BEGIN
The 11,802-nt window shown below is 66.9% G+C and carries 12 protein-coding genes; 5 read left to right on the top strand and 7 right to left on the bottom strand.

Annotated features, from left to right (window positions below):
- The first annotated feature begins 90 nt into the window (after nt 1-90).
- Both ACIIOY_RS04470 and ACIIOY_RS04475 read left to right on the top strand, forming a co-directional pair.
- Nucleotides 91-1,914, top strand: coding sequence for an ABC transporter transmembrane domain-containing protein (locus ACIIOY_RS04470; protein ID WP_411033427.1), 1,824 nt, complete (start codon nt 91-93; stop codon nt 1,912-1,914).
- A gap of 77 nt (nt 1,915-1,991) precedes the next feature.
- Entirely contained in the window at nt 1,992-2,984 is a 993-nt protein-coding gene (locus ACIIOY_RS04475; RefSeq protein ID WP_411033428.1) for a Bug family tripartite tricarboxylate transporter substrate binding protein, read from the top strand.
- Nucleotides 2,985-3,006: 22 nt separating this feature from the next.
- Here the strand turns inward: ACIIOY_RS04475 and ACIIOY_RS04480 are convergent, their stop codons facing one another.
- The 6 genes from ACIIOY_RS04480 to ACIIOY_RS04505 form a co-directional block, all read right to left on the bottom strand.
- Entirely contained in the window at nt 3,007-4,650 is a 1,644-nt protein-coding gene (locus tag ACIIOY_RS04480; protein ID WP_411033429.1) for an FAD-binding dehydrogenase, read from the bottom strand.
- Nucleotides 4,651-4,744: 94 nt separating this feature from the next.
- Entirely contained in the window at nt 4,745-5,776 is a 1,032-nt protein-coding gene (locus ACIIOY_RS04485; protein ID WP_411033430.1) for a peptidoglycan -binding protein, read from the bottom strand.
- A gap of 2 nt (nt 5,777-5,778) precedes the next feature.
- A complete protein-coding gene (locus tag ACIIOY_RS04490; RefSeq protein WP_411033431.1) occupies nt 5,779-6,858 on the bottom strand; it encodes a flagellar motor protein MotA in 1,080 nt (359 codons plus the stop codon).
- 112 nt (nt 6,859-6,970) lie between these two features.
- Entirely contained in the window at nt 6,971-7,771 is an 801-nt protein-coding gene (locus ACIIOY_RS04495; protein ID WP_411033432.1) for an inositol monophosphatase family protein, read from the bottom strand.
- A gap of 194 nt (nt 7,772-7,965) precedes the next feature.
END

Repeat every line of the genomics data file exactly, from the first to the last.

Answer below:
The 11,802-nt window shown below is 66.9% G+C and carries 12 protein-coding genes; 5 read left to right on the top strand and 7 right to left on the bottom strand.

Annotated features, from left to right (window positions below):
- The first annotated feature begins 90 nt into the window (after nt 1-90).
- Both ACIIOY_RS04470 and ACIIOY_RS04475 read left to right on the top strand, forming a co-directional pair.
- Nucleotides 91-1,914, top strand: coding sequence for an ABC transporter transmembrane domain-containing protein (locus ACIIOY_RS04470; protein ID WP_411033427.1), 1,824 nt, complete (start codon nt 91-93; stop codon nt 1,912-1,914).
- A gap of 77 nt (nt 1,915-1,991) precedes the next feature.
- Entirely contained in the window at nt 1,992-2,984 is a 993-nt protein-coding gene (locus ACIIOY_RS04475; RefSeq protein ID WP_411033428.1) for a Bug family tripartite tricarboxylate transporter substrate binding protein, read from the top strand.
- Nucleotides 2,985-3,006: 22 nt separating this feature from the next.
- Here the strand turns inward: ACIIOY_RS04475 and ACIIOY_RS04480 are convergent, their stop codons facing one another.
- The 6 genes from ACIIOY_RS04480 to ACIIOY_RS04505 form a co-directional block, all read right to left on the bottom strand.
- Entirely contained in the window at nt 3,007-4,650 is a 1,644-nt protein-coding gene (locus tag ACIIOY_RS04480; protein ID WP_411033429.1) for an FAD-binding dehydrogenase, read from the bottom strand.
- Nucleotides 4,651-4,744: 94 nt separating this feature from the next.
- Entirely contained in the window at nt 4,745-5,776 is a 1,032-nt protein-coding gene (locus ACIIOY_RS04485; protein ID WP_411033430.1) for a peptidoglycan -binding protein, read from the bottom strand.
- A gap of 2 nt (nt 5,777-5,778) precedes the next feature.
- A complete protein-coding gene (locus tag ACIIOY_RS04490; RefSeq protein WP_411033431.1) occupies nt 5,779-6,858 on the bottom strand; it encodes a flagellar motor protein MotA in 1,080 nt (359 codons plus the stop codon).
- 112 nt (nt 6,859-6,970) lie between these two features.
- Entirely contained in the window at nt 6,971-7,771 is an 801-nt protein-coding gene (locus ACIIOY_RS04495; protein ID WP_411033432.1) for an inositol monophosphatase family protein, read from the bottom strand.
- A gap of 194 nt (nt 7,772-7,965) precedes the next feature.